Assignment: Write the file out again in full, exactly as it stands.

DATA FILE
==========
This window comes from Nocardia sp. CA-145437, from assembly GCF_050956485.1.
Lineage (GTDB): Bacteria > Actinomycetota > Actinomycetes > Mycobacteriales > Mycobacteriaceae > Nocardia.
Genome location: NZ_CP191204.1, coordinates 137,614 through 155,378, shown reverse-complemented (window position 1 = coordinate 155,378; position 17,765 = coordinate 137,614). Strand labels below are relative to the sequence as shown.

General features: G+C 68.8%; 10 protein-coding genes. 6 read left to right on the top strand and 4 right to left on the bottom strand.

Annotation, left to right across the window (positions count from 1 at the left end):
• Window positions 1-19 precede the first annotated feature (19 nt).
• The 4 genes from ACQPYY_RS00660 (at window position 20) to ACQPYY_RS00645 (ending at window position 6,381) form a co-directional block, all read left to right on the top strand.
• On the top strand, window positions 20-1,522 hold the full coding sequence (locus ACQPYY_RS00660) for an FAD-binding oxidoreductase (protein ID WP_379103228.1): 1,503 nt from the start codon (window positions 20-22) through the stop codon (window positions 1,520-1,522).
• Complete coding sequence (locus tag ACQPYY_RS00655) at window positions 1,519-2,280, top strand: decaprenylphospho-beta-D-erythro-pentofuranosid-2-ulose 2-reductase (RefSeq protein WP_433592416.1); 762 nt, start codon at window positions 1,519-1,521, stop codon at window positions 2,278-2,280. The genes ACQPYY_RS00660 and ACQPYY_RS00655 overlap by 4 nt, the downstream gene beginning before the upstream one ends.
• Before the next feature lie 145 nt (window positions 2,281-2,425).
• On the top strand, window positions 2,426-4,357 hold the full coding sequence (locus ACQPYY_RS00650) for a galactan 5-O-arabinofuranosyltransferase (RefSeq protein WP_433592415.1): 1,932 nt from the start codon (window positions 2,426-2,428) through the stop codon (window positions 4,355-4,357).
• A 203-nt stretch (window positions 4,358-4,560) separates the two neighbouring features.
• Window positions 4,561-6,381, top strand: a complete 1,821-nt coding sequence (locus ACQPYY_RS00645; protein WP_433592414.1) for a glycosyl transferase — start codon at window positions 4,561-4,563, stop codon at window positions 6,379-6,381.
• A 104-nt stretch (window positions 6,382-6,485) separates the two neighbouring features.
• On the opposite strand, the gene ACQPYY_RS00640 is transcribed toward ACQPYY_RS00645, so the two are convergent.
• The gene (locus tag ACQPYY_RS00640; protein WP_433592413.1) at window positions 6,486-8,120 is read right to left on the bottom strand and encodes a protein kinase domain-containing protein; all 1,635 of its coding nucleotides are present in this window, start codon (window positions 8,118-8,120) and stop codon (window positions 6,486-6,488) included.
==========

This window comes from Nocardia sp. CA-145437, from assembly GCF_050956485.1.
Lineage (GTDB): Bacteria > Actinomycetota > Actinomycetes > Mycobacteriales > Mycobacteriaceae > Nocardia.
Genome location: NZ_CP191204.1, coordinates 137,614 through 155,378, shown reverse-complemented (window position 1 = coordinate 155,378; position 17,765 = coordinate 137,614). Strand labels below are relative to the sequence as shown.

General features: G+C 68.8%; 10 protein-coding genes. 6 read left to right on the top strand and 4 right to left on the bottom strand.

Annotation, left to right across the window (positions count from 1 at the left end):
• Window positions 1-19 precede the first annotated feature (19 nt).
• The 4 genes from ACQPYY_RS00660 (at window position 20) to ACQPYY_RS00645 (ending at window position 6,381) form a co-directional block, all read left to right on the top strand.
• On the top strand, window positions 20-1,522 hold the full coding sequence (locus ACQPYY_RS00660) for an FAD-binding oxidoreductase (protein ID WP_379103228.1): 1,503 nt from the start codon (window positions 20-22) through the stop codon (window positions 1,520-1,522).
• Complete coding sequence (locus tag ACQPYY_RS00655) at window positions 1,519-2,280, top strand: decaprenylphospho-beta-D-erythro-pentofuranosid-2-ulose 2-reductase (RefSeq protein WP_433592416.1); 762 nt, start codon at window positions 1,519-1,521, stop codon at window positions 2,278-2,280. The genes ACQPYY_RS00660 and ACQPYY_RS00655 overlap by 4 nt, the downstream gene beginning before the upstream one ends.
• Before the next feature lie 145 nt (window positions 2,281-2,425).
• On the top strand, window positions 2,426-4,357 hold the full coding sequence (locus ACQPYY_RS00650) for a galactan 5-O-arabinofuranosyltransferase (RefSeq protein WP_433592415.1): 1,932 nt from the start codon (window positions 2,426-2,428) through the stop codon (window positions 4,355-4,357).
• A 203-nt stretch (window positions 4,358-4,560) separates the two neighbouring features.
• Window positions 4,561-6,381, top strand: a complete 1,821-nt coding sequence (locus ACQPYY_RS00645; protein WP_433592414.1) for a glycosyl transferase — start codon at window positions 4,561-4,563, stop codon at window positions 6,379-6,381.
• A 104-nt stretch (window positions 6,382-6,485) separates the two neighbouring features.
• On the opposite strand, the gene ACQPYY_RS00640 is transcribed toward ACQPYY_RS00645, so the two are convergent.
• The gene (locus tag ACQPYY_RS00640; protein WP_433592413.1) at window positions 6,486-8,120 is read right to left on the bottom strand and encodes a protein kinase domain-containing protein; all 1,635 of its coding nucleotides are present in this window, start codon (window positions 8,118-8,120) and stop codon (window positions 6,486-6,488) included.